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Comparing a No.2 receiver against a No.1 wideout

Wes Welker has been better than some so-called No. 1 receivers.
Philadelphia, PA (Sports Network) - Have you ever wondered whether you should step up and take the No.2 receiver on a good team while there are still some No.1 wideouts available?

I've done some research which may help you make your decision.

Certainly when you are talking the elite No.2 wideouts such as Wes Welker or T.J. Houshmandzadeh, there is no question that you can choose them at any time and be happy. But what about Anquan Boldin or Greg Jennings?

Here's how I went about studying the question. I took the top-10 passing offenses and compared the No.2 receiver on each team (based on yards) versus the top receiver on the bottom-10 passing teams. I did the analysis for both 2006 and 2007 and the numbers were similar.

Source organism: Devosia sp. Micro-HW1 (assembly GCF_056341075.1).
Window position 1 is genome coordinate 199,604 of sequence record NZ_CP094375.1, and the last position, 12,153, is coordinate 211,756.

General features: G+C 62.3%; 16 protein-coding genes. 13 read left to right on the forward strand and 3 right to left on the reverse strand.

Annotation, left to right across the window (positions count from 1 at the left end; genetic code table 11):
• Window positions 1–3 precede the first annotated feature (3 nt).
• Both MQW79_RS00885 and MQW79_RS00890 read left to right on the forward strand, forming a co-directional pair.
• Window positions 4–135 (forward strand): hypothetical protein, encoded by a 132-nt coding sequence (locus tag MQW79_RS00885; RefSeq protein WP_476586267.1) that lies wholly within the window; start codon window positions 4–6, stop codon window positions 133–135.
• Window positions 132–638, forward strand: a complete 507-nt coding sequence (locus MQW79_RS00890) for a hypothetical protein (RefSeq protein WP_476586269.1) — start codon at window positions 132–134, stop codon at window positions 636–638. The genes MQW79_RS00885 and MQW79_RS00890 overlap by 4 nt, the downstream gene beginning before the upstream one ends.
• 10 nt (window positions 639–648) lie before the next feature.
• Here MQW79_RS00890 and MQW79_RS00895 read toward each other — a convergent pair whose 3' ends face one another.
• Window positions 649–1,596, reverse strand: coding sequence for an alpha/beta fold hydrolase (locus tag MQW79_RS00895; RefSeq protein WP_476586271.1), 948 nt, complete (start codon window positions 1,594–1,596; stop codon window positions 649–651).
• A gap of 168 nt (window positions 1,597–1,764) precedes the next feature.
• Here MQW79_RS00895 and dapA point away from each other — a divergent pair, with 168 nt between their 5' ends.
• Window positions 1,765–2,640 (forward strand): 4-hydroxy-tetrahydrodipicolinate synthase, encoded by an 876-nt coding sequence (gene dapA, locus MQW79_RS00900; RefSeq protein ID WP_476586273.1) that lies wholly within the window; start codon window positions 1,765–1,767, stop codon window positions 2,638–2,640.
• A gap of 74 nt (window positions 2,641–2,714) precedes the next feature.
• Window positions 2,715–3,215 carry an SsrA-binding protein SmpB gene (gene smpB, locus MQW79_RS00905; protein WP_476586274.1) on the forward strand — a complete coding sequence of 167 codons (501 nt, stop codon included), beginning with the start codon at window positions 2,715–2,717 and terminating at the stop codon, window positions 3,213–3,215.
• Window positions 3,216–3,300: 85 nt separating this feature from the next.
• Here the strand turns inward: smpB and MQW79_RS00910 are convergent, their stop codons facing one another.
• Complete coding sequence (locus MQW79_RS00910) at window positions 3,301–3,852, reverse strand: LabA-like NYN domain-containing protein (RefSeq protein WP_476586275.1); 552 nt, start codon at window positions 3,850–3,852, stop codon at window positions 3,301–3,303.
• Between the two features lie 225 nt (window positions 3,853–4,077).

In 2006 the No.2 receiver on a top passing team caught passes for an average 943 yards and 5.3 touchdowns. The best receiver on the "bad" passing teams averaged just 863 yards and 4.7 TD. The No.2s were about 9% better than the best receivers on a bad throwing team.

Last years the numbers for the No.2 receivers were 846.8 and 7.8 TD versus 793 yards and 4.8 TD for the No.1 receivers on the poorer throwing teams.

This tells me that you shouldn't fear taking the No.2 receiver if the only No.1 left are on a weaker throwing team.

Comments? Criticism? Applause? Contact Steve Schwarz at sschwarz@sportsnetwork.com.

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